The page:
From Vitruvius to Le Corbusier, words and writing have always played an essential role in architectural discourse. One could argue that crafting words is akin to orchestrating space: indeed, history’s most notable architects and designers are often remembered for their written philosophies as much as they are for their built works.

With the exception of a few of architecture’s biggest names, the majority of practicing architects no longer exploit the inherent value writing offers as a means for spatial and theoretical communication. This trend is exacerbated by the fact that many architectural schools place little emphasis on the once-primary subjects of history and literature, resulting in a generation of architects who struggle to articulate their ideas in words, resulting in an ever-growing proliferation of ill-defined “archispeak.”

LOBBY is an attempt from students of London’s Bartlett School of Architecture to reclaim the potency of the written word, presenting in their second issue an ambitious array of in-house research and external contributions. The theme is Clairvoyance, and the journal seeks to investigate the ways in which architects are forced to constantly grapple with the possibilities and uncertainties of designing spaces that exist in the intangible realm of the world-to-be.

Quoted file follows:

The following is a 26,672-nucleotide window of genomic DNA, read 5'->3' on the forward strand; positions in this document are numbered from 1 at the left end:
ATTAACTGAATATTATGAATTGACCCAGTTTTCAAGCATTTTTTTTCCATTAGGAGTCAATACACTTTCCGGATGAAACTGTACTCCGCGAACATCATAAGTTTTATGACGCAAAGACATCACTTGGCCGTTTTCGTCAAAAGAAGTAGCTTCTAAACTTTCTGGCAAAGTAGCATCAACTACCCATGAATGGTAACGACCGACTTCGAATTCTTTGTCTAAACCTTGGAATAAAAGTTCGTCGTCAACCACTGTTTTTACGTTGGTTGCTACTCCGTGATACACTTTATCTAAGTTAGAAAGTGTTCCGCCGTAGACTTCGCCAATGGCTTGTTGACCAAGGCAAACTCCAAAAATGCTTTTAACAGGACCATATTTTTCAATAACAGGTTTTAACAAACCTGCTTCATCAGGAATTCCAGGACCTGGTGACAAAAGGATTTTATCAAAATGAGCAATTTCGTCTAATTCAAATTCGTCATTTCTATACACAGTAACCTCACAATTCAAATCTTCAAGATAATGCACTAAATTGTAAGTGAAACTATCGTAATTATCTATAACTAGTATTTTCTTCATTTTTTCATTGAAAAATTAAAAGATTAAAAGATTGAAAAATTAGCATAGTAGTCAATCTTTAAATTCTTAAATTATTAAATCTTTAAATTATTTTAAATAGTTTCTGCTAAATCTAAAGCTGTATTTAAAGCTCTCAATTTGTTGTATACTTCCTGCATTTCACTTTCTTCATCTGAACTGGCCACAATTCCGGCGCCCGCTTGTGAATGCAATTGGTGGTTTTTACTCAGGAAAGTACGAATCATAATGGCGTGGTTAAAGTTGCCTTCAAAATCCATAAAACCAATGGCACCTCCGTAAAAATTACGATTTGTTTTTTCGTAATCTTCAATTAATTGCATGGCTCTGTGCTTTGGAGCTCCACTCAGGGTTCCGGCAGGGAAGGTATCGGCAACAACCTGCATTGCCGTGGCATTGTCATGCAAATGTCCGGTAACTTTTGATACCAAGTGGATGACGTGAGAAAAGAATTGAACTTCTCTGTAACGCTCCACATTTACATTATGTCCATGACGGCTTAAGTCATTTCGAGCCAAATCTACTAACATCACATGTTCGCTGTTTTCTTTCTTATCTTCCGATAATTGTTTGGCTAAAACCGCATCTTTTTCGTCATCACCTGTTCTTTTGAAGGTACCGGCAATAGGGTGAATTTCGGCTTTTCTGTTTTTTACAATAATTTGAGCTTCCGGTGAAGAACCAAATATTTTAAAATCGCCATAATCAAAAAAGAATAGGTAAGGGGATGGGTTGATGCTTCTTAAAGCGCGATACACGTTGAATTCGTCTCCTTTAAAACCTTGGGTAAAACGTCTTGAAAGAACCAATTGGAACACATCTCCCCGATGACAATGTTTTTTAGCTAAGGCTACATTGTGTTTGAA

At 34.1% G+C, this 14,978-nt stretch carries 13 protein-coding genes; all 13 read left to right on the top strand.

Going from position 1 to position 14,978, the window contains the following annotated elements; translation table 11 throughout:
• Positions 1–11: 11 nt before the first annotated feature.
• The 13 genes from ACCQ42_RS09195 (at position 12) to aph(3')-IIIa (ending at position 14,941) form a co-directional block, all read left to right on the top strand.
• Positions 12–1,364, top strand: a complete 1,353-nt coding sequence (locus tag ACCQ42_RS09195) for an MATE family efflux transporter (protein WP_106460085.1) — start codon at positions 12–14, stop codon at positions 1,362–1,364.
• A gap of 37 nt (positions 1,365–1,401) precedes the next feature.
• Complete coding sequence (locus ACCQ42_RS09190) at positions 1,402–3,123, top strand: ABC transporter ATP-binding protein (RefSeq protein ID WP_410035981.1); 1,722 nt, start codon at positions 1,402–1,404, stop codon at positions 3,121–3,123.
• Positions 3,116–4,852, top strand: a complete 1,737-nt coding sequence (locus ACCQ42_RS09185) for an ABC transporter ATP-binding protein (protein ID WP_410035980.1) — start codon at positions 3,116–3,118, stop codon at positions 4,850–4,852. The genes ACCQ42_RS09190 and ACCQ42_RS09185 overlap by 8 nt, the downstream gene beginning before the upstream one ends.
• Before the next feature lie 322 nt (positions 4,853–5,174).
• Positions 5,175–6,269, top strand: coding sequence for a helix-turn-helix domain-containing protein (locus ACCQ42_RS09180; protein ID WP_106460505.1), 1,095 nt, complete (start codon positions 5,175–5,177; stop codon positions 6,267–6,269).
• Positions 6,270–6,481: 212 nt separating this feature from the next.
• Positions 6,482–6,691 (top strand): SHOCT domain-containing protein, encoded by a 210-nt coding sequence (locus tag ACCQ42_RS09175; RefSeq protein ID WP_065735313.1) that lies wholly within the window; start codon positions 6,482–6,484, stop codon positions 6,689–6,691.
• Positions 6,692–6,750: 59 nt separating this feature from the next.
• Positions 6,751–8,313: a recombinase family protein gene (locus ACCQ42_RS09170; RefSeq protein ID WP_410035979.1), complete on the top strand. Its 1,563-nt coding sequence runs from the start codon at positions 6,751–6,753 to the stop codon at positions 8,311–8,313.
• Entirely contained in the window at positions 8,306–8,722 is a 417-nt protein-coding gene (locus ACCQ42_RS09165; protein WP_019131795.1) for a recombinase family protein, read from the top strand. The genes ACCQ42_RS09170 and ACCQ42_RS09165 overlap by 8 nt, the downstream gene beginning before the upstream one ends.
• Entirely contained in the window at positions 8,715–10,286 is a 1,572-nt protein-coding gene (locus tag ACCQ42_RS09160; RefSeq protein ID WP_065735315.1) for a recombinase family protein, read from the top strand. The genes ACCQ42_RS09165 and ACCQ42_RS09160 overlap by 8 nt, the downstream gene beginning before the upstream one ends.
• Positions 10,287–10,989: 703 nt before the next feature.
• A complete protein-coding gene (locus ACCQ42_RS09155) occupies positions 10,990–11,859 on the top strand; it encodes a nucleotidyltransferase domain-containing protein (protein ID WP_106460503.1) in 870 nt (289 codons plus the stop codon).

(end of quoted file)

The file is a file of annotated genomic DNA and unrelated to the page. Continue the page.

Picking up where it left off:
© Cameron Clarke © Cameron Clarke © Cameron Clarke © Cameron Clarke +11

2014 RIBA President's Medals Winners Announced

01:00 - 4 December, 2014
2014 RIBA President's Medals Winners Announced, Winner of the RIBA Silver Medal: Nick Elias of the Bartlett School of Architecture. Image Courtesy of RIBA